The state-funded reconstruction project on Beach Road in Vineyard Haven has hit engineering snags just months after work began, complicating the construction process and maddening town officials. 

Among the problems identified are complications with the town’s drainage, water and sewer systems, which all lie beneath the surface of the road, town officials said. Severe erosion on a stretch of the road, made worse by a recent spate of winter northeast storms, is also hampering the work. 

Town water and sewer lines beneath the road have prompted the need for new engineering work. — Ray Ewing

In an email responding to questions from the Gazette this week, Judith Riley, a spokesman for the Massachusetts Department of Transportation, confirmed the engineering problems and said the agency was investigating differences between the proposed drainage plans and the town’s existing water and sewer mains. “MassDOT drainage design was based on record plans for the existing water and sewer,” Ms. Riley wrote. “There are discrepancies in location and materials from the record plans and the actual installed water and sewer mains.”

The project’s hiccups came to light at a meeting of the Tisbury select board on Tuesday evening, when town administrator Jay Grande shared updates from the town’s biweekly meeting with MassDOT earlier that day.

“Right now we’re fully engaged in the infrastructure issues that have arisen,” said Mr. Grande. “I’d call them problems.”

The $6 million project, which officially began in September, is being conducted and funded by the state Department of Transportation, with state engineer Mike Zuzevich acting as project liaison. The Wilmington-based firm Greenman-Pedersen is acting as the consulting engineer.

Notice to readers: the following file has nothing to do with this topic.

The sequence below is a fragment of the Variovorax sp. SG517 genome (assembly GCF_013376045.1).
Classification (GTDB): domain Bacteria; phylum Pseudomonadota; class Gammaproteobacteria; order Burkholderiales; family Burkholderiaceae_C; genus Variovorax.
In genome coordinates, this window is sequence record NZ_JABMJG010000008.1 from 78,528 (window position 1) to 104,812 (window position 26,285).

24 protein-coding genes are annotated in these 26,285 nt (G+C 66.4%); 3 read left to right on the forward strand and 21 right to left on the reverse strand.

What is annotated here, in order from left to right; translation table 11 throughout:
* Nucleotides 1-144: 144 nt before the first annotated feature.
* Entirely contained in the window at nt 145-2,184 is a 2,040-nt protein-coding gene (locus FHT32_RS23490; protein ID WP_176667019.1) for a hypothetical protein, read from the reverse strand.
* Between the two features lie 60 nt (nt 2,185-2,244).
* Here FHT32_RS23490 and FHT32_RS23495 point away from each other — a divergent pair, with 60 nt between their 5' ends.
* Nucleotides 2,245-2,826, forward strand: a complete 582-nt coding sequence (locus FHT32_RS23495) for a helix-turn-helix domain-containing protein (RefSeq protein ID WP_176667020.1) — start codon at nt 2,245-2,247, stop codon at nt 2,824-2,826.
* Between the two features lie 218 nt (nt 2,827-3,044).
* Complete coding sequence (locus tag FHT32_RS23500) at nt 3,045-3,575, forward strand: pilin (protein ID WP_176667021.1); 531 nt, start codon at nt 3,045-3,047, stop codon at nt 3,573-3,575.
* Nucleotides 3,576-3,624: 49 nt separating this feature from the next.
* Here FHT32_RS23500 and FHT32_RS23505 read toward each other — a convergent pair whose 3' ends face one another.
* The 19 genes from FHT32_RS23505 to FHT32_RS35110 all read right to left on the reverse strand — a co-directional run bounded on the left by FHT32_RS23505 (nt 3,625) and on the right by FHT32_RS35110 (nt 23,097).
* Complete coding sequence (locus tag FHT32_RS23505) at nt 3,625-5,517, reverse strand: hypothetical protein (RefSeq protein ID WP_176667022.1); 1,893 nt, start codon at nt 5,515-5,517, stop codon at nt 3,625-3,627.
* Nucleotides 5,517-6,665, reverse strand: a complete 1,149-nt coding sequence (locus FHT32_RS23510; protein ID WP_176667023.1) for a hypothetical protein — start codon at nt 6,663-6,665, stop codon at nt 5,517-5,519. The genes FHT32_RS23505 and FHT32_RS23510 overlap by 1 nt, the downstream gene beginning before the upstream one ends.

Nearly 10 years in the making, the project to redo the vital Island artery that connects the Island’s two main port towns was originally proposed as part of a plan by the Martha’s Vineyard Commission to fill gaps in an Islandwide bike path network. But the project quickly expanded beyond that scope, with the state proposing a more expansive overhaul on the half-mile stretch of road and its decaying subterranean infrastructure between Five Corners and Wind’s Up.

Construction is planned to take place between Labor Day and Memorial Day for the next three years, with a completion date in 2023, MassDOT announced this fall. Vineyard Haven-based White Brothers-Lynch Corporation is the contractor.

According to a timeline provided by Tisbury town officials, the state planned to begin signage, mobilization and work on erosion this fall. The state also planned to run test pits, work on underground utilities and remove and replace water mains as well as replace other drainage equipment. Actual construction work was slated to begin in March. But project planners and engineers have had to return to the drawing board in recent months, as utility work revealed previously unforeseen discrepancies between engineering plans and existing infrastructure.

“There were water and services and infrastructure located in the field that conflicted with proposed utilities,” Mr. Grande said in an interview Wednesday. “I think pipes in the way is a good way of describing it.”

At the selectmen’s meeting Tuesday and in the subsequent interview, Mr. Grande expounded on the problem, saying a recent second series of 15 test pits ordered by the state in response to the conflicts has revealed further issues, too, including a shallow municipal water line running less than a foot below the road’s surface.